very little linking today, as work is a bit nuts (i.e., i've been paralyzed on this brief for like a week now, and it's got to get done.)
nyt has some amusement: a front-page article on googlebombing. oy. there's also a headline that refers to dean's third-place showing in iowa as a "loss," which is rather (intensely) dumb.
but here's what i've actually been thinking about lately: how does one start a movement to educate against political spin? can americans be retaught to consider policy results? and is it self-undermining to couch such an effort in advertising-style bites?
it's become increasingly apparent to me recently that someone somewhere is going to have to do some very serious conceptual work in order depose george w. bush this fall. i'm pretty sure that the content of that work has a lot to do with -- somehow -- helping americans understand that bush lies.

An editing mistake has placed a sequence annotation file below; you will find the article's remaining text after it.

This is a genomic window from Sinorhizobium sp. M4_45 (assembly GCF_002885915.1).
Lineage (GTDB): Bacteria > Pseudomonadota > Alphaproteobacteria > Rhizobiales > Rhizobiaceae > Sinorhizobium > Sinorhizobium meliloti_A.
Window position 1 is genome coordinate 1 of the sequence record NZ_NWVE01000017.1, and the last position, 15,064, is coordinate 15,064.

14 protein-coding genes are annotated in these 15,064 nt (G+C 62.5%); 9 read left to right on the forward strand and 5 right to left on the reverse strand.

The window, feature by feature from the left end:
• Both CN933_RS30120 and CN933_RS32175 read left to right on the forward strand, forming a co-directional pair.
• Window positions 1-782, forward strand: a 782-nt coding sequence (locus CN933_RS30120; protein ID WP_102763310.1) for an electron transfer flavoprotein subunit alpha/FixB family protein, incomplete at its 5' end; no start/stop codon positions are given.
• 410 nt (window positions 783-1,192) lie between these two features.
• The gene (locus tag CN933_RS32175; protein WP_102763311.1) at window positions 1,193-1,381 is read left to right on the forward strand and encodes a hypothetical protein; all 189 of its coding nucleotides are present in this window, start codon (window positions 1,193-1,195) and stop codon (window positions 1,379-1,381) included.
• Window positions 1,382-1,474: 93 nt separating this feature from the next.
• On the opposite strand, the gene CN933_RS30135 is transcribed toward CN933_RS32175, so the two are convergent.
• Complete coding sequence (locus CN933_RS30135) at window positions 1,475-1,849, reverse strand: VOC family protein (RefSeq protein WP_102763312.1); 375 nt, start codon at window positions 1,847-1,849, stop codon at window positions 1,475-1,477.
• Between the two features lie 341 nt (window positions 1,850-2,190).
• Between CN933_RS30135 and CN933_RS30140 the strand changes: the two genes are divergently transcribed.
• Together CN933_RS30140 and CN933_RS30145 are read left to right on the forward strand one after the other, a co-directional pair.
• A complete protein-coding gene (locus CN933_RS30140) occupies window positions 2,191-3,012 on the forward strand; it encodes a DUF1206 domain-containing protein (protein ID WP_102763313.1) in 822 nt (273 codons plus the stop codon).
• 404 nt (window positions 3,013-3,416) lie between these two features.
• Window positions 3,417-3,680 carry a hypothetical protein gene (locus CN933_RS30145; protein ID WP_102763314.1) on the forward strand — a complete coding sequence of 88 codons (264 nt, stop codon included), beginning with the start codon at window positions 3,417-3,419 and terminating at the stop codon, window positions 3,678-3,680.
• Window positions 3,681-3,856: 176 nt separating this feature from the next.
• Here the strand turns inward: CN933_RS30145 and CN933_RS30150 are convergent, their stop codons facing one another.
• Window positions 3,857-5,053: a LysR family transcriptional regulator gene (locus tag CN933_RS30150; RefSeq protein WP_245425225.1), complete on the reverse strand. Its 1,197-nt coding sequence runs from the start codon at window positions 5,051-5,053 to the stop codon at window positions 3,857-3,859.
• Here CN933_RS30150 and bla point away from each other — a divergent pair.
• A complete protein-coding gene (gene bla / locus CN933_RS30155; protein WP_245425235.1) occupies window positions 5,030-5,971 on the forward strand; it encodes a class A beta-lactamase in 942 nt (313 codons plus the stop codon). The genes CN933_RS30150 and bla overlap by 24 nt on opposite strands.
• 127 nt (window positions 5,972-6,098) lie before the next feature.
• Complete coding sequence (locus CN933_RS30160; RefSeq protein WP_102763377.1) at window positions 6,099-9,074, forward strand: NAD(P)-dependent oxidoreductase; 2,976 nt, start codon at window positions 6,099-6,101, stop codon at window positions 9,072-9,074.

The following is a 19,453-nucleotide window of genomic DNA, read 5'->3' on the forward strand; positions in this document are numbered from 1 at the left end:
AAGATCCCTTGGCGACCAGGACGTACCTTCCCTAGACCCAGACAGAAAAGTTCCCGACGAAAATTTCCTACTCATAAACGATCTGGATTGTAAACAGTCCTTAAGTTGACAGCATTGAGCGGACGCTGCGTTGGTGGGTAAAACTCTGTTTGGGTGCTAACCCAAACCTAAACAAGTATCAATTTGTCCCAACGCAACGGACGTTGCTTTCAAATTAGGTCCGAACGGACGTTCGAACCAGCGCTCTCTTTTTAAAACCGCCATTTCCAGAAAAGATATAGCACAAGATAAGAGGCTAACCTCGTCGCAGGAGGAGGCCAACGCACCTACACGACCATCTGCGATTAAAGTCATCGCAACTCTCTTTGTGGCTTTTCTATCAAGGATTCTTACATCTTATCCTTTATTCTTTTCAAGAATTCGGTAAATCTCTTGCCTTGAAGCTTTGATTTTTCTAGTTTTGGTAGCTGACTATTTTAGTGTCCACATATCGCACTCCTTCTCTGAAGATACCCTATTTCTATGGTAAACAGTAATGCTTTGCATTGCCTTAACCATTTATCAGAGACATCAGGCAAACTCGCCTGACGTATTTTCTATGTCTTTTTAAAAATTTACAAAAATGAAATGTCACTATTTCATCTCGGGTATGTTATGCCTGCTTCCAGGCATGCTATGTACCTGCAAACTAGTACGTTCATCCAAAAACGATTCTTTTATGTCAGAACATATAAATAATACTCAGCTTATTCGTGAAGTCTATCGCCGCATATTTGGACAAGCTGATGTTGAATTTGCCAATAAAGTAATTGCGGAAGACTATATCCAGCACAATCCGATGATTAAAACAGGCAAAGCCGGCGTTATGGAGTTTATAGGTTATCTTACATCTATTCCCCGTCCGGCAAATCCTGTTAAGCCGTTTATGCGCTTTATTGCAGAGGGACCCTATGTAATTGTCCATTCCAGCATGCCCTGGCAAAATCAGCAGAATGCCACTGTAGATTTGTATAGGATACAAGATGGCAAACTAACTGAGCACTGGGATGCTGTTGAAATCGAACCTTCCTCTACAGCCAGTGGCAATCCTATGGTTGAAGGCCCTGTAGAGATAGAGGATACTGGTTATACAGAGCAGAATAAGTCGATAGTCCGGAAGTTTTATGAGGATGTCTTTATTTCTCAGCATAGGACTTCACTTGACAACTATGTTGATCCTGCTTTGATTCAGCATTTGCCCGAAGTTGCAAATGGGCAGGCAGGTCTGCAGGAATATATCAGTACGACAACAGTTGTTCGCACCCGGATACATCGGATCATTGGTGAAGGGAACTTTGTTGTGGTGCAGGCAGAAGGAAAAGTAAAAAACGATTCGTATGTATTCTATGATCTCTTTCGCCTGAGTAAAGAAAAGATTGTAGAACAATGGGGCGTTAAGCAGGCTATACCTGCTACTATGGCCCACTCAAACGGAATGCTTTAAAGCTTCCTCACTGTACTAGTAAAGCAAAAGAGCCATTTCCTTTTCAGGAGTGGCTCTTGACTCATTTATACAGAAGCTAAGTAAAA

but here's the hard part: americans hate knowing they've been duped or misinformed. if you tell them the wrong way, they'll never EVER listen. like this: i know most people in grand forks, ND, aren't racists, or at least aren't intending to be racist. but, by and large, they support UND's extraordinarily offensive racist mascot. unfortunately, when someone says, "that's racist!" these folks hear "you're a racist!" i can't even describe how the heels dig in then, but it's astounding. not even the best evidence works any more.
it's the same deal nationally with dubya. how do we help people figure out that he's "leading" us down the primrose path?
for now, i'd advise checking out moveon.org, which has a new project devoted to developing campaign themes.